Cold urticaria is a condition that directly affects the skin, as defined by the National Center for Advancing Translational Sciences. Diagnosing it relies on specific signs and symptoms, which we explore below, along with the causes and potential treatments.
According to Dr. Demetrios Theodoropoulos, the cause of cold urticaria is unknown. However, it is the most common form of urticaria, as explained by the National Organization for Rare Disorders. Although cold urticaria is not typically inherited, it has been associated with certain infectious diseases and blood conditions, such as cryoglobulinemia, chronic lymphocytic leukemia, and viral hepatitis. Familial cold urticaria, another form of the condition, has been linked to a specific chromosome. Chromosomes carry genetic characteristics, and humans have 23 pairs, with the 23rd pair differing between males and females.
Cold urticaria, whether acquired or familial, manifests as abnormal skin reactions to cold. Exposure to cold weather or swimming in cold water can cause redness, welts, itching, and additional symptoms like fever, anxiety, tiredness, and fainting. In acquired cases, the rash develops within 2-5 minutes and lasts 1-2 hours, while familial symptoms take 24-48 hours to appear and can last up to 24-48 hours in severe cases. Primary cold urticaria involves itching, reddening, burning sensation, and hives, while reflex cold urticaria presents widespread welts when body temperature drops post-cold exposure.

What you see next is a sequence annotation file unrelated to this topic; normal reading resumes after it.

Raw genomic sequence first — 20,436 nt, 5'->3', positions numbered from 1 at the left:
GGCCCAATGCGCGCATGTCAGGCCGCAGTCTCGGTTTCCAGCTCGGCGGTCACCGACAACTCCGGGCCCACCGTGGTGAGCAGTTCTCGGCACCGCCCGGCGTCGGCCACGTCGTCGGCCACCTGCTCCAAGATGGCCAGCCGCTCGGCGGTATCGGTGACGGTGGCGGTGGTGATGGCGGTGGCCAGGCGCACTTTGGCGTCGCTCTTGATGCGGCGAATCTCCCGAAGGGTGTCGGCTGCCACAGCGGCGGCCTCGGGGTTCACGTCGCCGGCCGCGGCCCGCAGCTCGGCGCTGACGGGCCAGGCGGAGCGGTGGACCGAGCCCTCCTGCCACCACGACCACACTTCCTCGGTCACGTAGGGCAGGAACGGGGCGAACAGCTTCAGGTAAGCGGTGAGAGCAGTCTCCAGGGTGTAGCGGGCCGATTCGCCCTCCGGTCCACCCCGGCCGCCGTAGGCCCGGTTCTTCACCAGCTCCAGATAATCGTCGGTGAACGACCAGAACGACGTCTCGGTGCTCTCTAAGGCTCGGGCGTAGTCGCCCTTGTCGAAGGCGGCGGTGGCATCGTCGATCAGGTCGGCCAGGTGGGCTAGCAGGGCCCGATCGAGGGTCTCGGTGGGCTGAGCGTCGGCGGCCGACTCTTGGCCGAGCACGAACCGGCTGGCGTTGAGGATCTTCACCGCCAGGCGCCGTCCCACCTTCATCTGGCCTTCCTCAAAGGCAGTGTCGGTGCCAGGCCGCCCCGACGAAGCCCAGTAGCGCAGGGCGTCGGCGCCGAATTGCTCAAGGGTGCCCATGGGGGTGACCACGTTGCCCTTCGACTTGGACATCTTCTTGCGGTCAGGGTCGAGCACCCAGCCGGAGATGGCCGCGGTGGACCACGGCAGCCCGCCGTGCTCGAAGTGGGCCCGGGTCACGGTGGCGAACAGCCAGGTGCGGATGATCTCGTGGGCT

When it comes to treating cold urticaria, there are various options available. Over-the-counter antihistamines like Claritin and Zyrtec, recommended by the Mayo Clinic, can effectively block the release of histamine and alleviate mild symptoms. Additionally, the National Center for Advancing Translational Sciences suggests systemic corticosteroids as a viable treatment, offering anti-inflammatory effects. Another option they propose is Dapsone, which reduces swelling and inhibits bacterial growth on the skin, which is particularly useful for certain skin disorders.